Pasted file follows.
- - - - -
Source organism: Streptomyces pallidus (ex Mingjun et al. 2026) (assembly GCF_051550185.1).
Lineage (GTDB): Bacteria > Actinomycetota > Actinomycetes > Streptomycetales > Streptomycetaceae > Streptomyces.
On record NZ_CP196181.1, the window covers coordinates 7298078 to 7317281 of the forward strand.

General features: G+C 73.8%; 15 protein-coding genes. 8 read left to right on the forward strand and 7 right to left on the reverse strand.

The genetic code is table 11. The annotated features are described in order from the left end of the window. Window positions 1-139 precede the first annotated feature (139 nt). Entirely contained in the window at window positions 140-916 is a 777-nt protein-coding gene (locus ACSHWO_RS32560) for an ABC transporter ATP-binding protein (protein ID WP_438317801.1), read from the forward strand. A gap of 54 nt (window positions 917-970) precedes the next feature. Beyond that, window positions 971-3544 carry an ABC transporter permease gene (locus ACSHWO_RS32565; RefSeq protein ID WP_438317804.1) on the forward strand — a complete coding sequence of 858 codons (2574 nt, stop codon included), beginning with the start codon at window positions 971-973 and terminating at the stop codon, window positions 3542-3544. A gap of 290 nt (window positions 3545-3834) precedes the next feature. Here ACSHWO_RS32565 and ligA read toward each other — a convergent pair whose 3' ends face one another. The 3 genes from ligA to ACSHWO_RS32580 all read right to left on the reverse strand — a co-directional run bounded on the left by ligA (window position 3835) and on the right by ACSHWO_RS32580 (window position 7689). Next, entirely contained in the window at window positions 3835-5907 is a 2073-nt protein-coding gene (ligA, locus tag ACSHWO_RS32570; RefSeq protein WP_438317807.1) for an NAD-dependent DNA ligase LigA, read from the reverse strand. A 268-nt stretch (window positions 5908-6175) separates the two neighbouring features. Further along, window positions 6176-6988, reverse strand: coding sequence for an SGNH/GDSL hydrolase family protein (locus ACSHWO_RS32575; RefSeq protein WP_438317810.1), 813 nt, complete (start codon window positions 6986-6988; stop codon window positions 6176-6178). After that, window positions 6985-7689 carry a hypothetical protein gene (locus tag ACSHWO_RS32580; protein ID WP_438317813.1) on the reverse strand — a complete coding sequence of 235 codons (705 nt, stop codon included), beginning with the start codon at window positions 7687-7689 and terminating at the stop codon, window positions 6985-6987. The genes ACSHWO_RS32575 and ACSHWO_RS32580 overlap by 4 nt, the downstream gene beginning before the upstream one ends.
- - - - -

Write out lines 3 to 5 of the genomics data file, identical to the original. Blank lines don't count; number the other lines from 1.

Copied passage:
On record NZ_CP196181.1, the window covers coordinates 7298078 to 7317281 of the forward strand.

General features: G+C 73.8%; 15 protein-coding genes. 8 read left to right on the forward strand and 7 right to left on the reverse strand.

The genetic code is table 11. The annotated features are described in order from the left end of the window. Window positions 1-139 precede the first annotated feature (139 nt). Entirely contained in the window at window positions 140-916 is a 777-nt protein-coding gene (locus ACSHWO_RS32560) for an ABC transporter ATP-binding protein (protein ID WP_438317801.1), read from the forward strand. A gap of 54 nt (window positions 917-970) precedes the next feature. Beyond that, window positions 971-3544 carry an ABC transporter permease gene (locus ACSHWO_RS32565; RefSeq protein ID WP_438317804.1) on the forward strand — a complete coding sequence of 858 codons (2574 nt, stop codon included), beginning with the start codon at window positions 971-973 and terminating at the stop codon, window positions 3542-3544. A gap of 290 nt (window positions 3545-3834) precedes the next feature. Here ACSHWO_RS32565 and ligA read toward each other — a convergent pair whose 3' ends face one another. The 3 genes from ligA to ACSHWO_RS32580 all read right to left on the reverse strand — a co-directional run bounded on the left by ligA (window position 3835) and on the right by ACSHWO_RS32580 (window position 7689). Next, entirely contained in the window at window positions 3835-5907 is a 2073-nt protein-coding gene (ligA, locus tag ACSHWO_RS32570; RefSeq protein WP_438317807.1) for an NAD-dependent DNA ligase LigA, read from the reverse strand. A 268-nt stretch (window positions 5908-6175) separates the two neighbouring features. Further along, window positions 6176-6988, reverse strand: coding sequence for an SGNH/GDSL hydrolase family protein (locus ACSHWO_RS32575; RefSeq protein WP_438317810.1), 813 nt, complete (start codon window positions 6986-6988; stop codon window positions 6176-6178). After that, window positions 6985-7689 carry a hypothetical protein gene (locus tag ACSHWO_RS32580; protein ID WP_438317813.1) on the reverse strand — a complete coding sequence of 235 codons (705 nt, stop codon included), beginning with the start codon at window positions 7687-7689 and terminating at the stop codon, window positions 6985-6987. The genes ACSHWO_RS32575 and ACSHWO_RS32580 overlap by 4 nt, the downstream gene beginning before the upstream one ends.